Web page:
WHILE Spring does not officially start for another month or more, the beef industry’s traditional Spring bull selling season is already underway, heralding the most condensed passage of bull transactions across Eastern Australia for the year.
Beef Central approached four of the best known genetics and bull-buying consultants operating across the Eastern states to gauge their opinion about the prospects for the selling season that lies ahead.
Will the current spike in commercial cattle prices pull bull buying sentiment along with it? Will there be too many bulls on the market, following the sustained liquidation in commercial breeder herds due to drought?
While there’s already been a couple of early sales completed in late July, fixtures in most areas of Eastern Australia are only getting underway this week. Early indications look encouraging: Greg Chappell’s Dulverton Angus near Dungog sold 69 bulls last week averaging $6442, up about $1400 a head on last year, while the New England Angus Breeders sale saw 46 bulls average $6228.
One of the common factors that all four bull-buying consultants mentioned in discussions with Beef Central was the strong ‘trade-in’ value on used herd bulls this year. One contact in recent weeks had sold a couple of heavy Limousin bulls (+900kg), for 269c/kg liveweight to the meatworks, returning more than $2400 each. That puts a hefty deposit into the account to provide a head-start when buying herd bull replacements.
Here’s what our expert panel members (Albury’s Brian Cumming, Forbes’s Jeff House, Tamworth’s Alastair Rayner and Queensland’s Don Nicol) see for the season ahead:
Brian Cumming, Brian Cumming Agriculture, Albury:
“While there’s been lots of talk about females having been sold-down this year, I think demand for bulls will remain strong this spring selling season,” Mr Cumming said.
I’d expect commercial producers will have to pay perhaps $1000 to $1500 more for bulls this year
“As was evident in the autumn bulls sales held earlier, I’d expect commercial producers will have to pay perhaps $1000 to $1500 more for spring bulls this year – for the same good quality bull that they would have bought 12 months ago.”
“That’s being driven both by general cattle market sentiment, with higher prices being paid for slaughter and store cattle, as well as a quality demand factor.”
“Price rises like that might not be seen across the board, but I can see it applying to good quality herd bulls, where the demand is likely to be highest.”
Asked whether local studmasters had culled any harder for this year’s sales, in the expectation that commercial cow numbers were likely to be down, Mr Cumming thought that probably did not apply, in his particular area.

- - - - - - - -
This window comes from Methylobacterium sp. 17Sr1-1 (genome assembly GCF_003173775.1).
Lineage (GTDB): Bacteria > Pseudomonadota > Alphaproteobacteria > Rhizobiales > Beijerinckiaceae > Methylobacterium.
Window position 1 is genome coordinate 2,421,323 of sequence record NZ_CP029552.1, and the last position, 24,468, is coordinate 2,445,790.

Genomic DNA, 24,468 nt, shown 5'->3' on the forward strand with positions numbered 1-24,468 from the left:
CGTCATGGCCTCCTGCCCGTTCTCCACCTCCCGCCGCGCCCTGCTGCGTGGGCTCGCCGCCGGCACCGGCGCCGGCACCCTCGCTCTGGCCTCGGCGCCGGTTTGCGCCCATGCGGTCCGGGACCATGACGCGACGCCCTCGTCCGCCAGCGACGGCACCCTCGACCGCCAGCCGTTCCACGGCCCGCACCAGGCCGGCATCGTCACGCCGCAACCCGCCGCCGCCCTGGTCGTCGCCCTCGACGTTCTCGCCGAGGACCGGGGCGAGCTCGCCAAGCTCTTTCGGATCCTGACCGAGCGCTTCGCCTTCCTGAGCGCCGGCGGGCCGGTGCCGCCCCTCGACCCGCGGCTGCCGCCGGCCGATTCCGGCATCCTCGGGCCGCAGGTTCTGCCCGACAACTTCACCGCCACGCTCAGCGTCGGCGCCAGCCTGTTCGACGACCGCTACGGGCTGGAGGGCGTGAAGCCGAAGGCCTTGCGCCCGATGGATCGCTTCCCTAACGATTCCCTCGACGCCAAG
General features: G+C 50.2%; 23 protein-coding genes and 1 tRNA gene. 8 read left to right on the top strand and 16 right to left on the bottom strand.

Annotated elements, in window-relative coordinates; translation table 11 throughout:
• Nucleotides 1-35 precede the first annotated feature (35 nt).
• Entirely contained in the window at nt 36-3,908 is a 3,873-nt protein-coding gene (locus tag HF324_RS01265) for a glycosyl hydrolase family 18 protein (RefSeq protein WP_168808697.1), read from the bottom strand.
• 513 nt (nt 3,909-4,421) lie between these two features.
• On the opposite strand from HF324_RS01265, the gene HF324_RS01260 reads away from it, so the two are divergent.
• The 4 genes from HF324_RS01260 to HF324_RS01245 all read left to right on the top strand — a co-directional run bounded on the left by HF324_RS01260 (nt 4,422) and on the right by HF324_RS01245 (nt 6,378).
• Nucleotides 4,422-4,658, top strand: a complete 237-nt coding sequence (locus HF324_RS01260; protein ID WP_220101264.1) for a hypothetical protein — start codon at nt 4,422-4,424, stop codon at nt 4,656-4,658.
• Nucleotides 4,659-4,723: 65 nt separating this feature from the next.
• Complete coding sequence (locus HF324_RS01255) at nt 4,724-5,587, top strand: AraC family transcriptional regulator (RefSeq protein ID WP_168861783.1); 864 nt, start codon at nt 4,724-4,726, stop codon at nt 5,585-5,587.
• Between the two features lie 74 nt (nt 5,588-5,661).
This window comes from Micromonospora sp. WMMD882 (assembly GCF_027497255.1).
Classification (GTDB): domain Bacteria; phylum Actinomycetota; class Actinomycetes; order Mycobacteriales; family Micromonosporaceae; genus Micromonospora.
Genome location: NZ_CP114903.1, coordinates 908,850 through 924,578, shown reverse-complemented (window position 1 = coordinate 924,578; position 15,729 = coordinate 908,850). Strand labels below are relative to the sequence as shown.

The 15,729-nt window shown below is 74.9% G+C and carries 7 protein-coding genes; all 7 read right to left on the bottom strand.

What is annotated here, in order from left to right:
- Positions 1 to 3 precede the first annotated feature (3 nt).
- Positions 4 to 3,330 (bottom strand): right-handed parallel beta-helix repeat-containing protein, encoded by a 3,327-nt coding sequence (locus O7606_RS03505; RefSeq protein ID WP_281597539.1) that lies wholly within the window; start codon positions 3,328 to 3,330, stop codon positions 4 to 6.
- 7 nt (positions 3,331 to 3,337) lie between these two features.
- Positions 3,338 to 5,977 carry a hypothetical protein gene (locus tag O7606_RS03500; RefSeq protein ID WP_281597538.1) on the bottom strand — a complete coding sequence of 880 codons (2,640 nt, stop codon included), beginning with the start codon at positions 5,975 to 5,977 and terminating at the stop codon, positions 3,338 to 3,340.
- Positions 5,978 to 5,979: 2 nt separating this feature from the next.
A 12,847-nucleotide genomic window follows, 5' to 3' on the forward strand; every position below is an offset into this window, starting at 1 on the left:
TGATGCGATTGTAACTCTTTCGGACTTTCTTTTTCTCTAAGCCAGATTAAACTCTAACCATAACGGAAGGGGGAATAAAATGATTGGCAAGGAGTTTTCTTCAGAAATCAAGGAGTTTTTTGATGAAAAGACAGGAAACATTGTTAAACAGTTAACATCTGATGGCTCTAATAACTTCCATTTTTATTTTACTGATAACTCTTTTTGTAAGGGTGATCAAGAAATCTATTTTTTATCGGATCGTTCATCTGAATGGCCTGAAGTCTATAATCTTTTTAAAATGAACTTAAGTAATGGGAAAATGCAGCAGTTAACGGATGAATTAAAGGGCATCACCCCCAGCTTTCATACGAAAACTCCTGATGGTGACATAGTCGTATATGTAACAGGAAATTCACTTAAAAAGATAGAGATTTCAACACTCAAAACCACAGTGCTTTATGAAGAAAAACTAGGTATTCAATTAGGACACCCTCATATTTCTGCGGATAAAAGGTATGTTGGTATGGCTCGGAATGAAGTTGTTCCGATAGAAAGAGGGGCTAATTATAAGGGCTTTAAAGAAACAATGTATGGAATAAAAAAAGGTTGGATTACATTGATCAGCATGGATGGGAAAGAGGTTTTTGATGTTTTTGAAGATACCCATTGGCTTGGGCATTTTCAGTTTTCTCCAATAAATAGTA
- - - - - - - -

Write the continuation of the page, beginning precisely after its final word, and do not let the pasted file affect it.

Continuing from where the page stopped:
“We’re going to see a lot of bulls put in front of buyers across this spring – I don’t think numbers offered will vary much from last year – and my expectation is that most of them will be sold,” he said.
He said he was not convinced that local bull buyers would necessarily spend more on bulls, just because there was a bigger pay-check for cull bulls this year. “They’re happy to trade those old bulls in for better money, but I don’t necessarily see that reflected in their approach to pricing new bulls. Rather, they have a price in mind, and a quality level in mind, and I’m not sure that they consciously put the two together.”
Jeff House, Jeff House Livestock, Forbes, Central NSW:
“Given current cattle pricing, commercial beef producers will have confidence to go out and buy good herd bull replacements. The trade-in-value on old cull bulls will obviously help that,” he said.
“I’d expect it will be general strength in the bull market. Whether it has much impact at the top end of the market is less certain, but I’d expect to see plenty of people taking the opportunity to trade-in some older bulls and try to improve the genetics in their herd a little, by picking up some younger mid-priced replacements.”
“From that perspective, I think the middle segment of the market will be really strong, and should push clearance rates along.”
Mr House said the signals that bull breeders had received for the past couple of years had been to ‘definitely reduce’ offering numbers, as commercial cow numbers across Eastern Australia declined.
Given current cattle pricing, commercial beef producers will have confidence to go out and buy good herd bull replacements
“When there is 400c/kg or more available out there for cows, turning them into $1200 or $1400 on the hook, it’s been hard for some people to hold back and not take that money now. The NSW cow kill has been unusually high now for the past six months.”
“There may well be a lag in being able to respond to higher bull demand this year, but it is hard to tell at this point. After all, the cattle market spike has only really taken place over the past three or four months, so it is impossible for bull breeders to react that quickly.”
One solution, if demand rises, might be for studs to offer a few more yearling bulls to fill any shortfall in supply. “More people understand the yearling bull option now, and there’s no reason why they can’t be successful, provided they are managed properly. But there’s still the lingering misconception that they can be bought as heifer bulls, thinking they will produce smaller calves.”
“So I’d be surprised if clearance rates in better stud herds aren’t close to 100pc this spring, at a realistic reserve price – I’d doubt there will be too many bulls at all selling for under $3000 this year.”
Alastair Rayner, Rayner Agriculture, Tamworth, NSW:
“My gut feel is that the potential for a stronger bull market this year is definitely there. There’s a degree of optimism and confidence out there – not only in current commercial cattle prices, but people are confident that the market is going to hold-up,” Mr Rayner said.